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  • Exercise plays a considerable role in combating Alzheimer’s disease.
  • Exercise can regulate genes that affect cognitive decline–meaning you can exert some control over your brain health instead of just leaving it all to genetics.
  • Brain health and heart health are interconnected.

Did you know that physical exercise can literally rewire your brain, creating new connective pathways between nerve cells? This rewiring is called neuroplasticity and exercise-induced neuroplasticity has been shown to lower your risk of neurodegenerative decline and diseases like Alzheimer’s. In fact, research has shown that when we throw exercise in the mix, it makes us 43% more likely to experience successful aging across the board.

Exercise, Alzheimer’s, and Genetics

Even if a condition like Alzheimer’s disease has made a prevalent appearance throughout your family’s medical history, you have the ability to break the chain. The days of believing that your genes determine your destiny are over.

Your environment and lifestyle choices have the ability to turn on and off specific gene expression–meaning you have more control than scientists previously thought!

Exercise Helps Your Brain Work Better

According to neuropsychologist Aaron Bonner-Jackson, Ph.D. some of the ways that exercise boosts cognition are:

Exercise Shoes

A 2018 review by scientists at the University of Southern California found that as many as 1 in 3 cases of Alzheimer’s disease may be preventable through lifestyle change, with exercise being a prominent contributing factor. Another meta-analysis determined that exercise increased overall cognitive ability and identified a slowing in the rate of cognitive decline in those with Alzheimer’s disease.

Exercise Makes Your Brain Grow

A randomized controlled trial with 120 older adults was able to determine that aerobic-specific exercise can increase the size of the anterior hippocampus in your brain, and in turn, generates improvement in spatial memory. This trial revealed a 2% increase in hippocampal volume, which effectively reversed age-related loss in volume by 1 to 2 years. Gym #gains aren’t just for the muscles you seeexercise can be a fountain of youth for your brain as well!

Heart Health Is Tied To Brain Health

Interestingly, researchers have also found that cardiovascular and cognitive health go hand in hand and that measures taken to protect your heart have also been shown to reduce your risk of developing Alzheimer’s disease. What a great motivator – knowing that you can affect change when it comes to both cardiovascular disease and neurodegenerative diseases like Alzheimer’s! How’s that for multi-tasking?

Getting Started

When it comes to exercise, everyone’s starting point will look different. Here are a few simple and easy changes you can make to be more active (because sitting is the new smoking):

  • Get a standing desk
  • Do calf raises while standing at your desk, or while doing the dishes
  • Park at the back of the parking lot
  • Walk around when you’re on the phone
  • Have walking meetings
  • Walk around your office building during your lunch break
  • When working on the computer or watching movies at home, set an alarm to get up every 15-20 minutes
  • Work in the yard
  • Skip moving walkways, elevators, and escalators and take the stairs whenever possible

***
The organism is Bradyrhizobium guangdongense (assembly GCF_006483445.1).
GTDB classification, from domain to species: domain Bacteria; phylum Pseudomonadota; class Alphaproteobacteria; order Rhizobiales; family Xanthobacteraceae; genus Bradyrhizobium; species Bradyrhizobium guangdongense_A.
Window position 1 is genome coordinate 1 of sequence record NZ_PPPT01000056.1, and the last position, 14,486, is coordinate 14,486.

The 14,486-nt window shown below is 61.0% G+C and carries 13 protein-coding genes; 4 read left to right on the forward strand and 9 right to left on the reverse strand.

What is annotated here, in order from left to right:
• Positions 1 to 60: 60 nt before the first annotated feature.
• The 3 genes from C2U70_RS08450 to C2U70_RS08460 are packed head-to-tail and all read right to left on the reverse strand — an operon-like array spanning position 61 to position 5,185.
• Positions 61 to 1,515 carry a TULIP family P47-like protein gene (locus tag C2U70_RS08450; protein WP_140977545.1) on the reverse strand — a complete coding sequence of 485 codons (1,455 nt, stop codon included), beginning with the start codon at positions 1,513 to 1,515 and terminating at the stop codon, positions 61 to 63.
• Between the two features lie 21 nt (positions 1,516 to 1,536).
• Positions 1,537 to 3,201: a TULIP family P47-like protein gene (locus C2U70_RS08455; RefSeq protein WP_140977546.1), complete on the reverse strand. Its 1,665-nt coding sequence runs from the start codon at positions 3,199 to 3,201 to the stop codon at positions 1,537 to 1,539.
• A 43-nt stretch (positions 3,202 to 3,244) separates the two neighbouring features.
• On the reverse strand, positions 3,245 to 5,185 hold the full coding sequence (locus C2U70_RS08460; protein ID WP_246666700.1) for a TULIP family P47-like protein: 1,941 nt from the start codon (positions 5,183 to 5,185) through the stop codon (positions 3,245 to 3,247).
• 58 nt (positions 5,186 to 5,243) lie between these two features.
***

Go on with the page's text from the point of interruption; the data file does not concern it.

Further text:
• Avoid drive-thrus
  • Clean your house
  • Drink water from a small bottle, so you have to refill it more often
  • Carry groceries (when you don’t have a lot) in a basket instead of using a cart
  • Squeeze a grip strengthener when you’re on the phone
  • Arrange your office so you have to walk to get to everything (printer, supplies, etc.)
  • Plan family activities that encourage movement (walks, wrestling, tag, follow-the-leader, sports, dance, etc.)

Exercises to Strengthen Your Brain

When you’re ready and able to implement a regular exercise routine, Dr. Gad Marshall, Associate Medical Director of Clinical Trials at the Center for Alzheimer Research and Treatment, recommends 30 minutes of moderately vigorous aerobic exercise at least three to four days each week. He supports the overwhelming evidence that points to the use of physical exercise as an aid in the prevention of Alzheimer’s, as well as in slowing the progression of the disease.

Through systematic review, it’s been found that both aerobic-exclusive exercise, as well as a blend of aerobic and non-aerobic exercise, had beneficial effects on cognitive health.

Examples of aerobic exercise include brisk walking, dancing, swimming, stationary bike-riding, tennis, and golfing (without the cart!). Aerobic exercise can even include things like raking leaves and mowing the lawn. Switch up your routines often to keep things interesting!

Need a little push? Researchers from Kansas State University found that people who exercised with a “more fit” partner were able to increase their workout stamina and endurance by a whopping 200 percent.

Decide today to find more ways to be active. Whether you start small and pick a few of the suggestions above or whether you’re ready to commit to a scheduled exercise goal, every little bit counts! Simply being more mindful of how much you are sitting is a great start.

Get ready, get set, get moving!

Teresa Phillips writes about health and lifestyle. With a background in investments and financial planning, she brings an important perspective to working towards a vibrant retirement. Her personal battle with autoimmunity fueled a major lifestyle change that informs her health research and writing. She loves mountain adventures with her family and her 8-year old daughter just reached her goal to hike 100 miles in 3 months.
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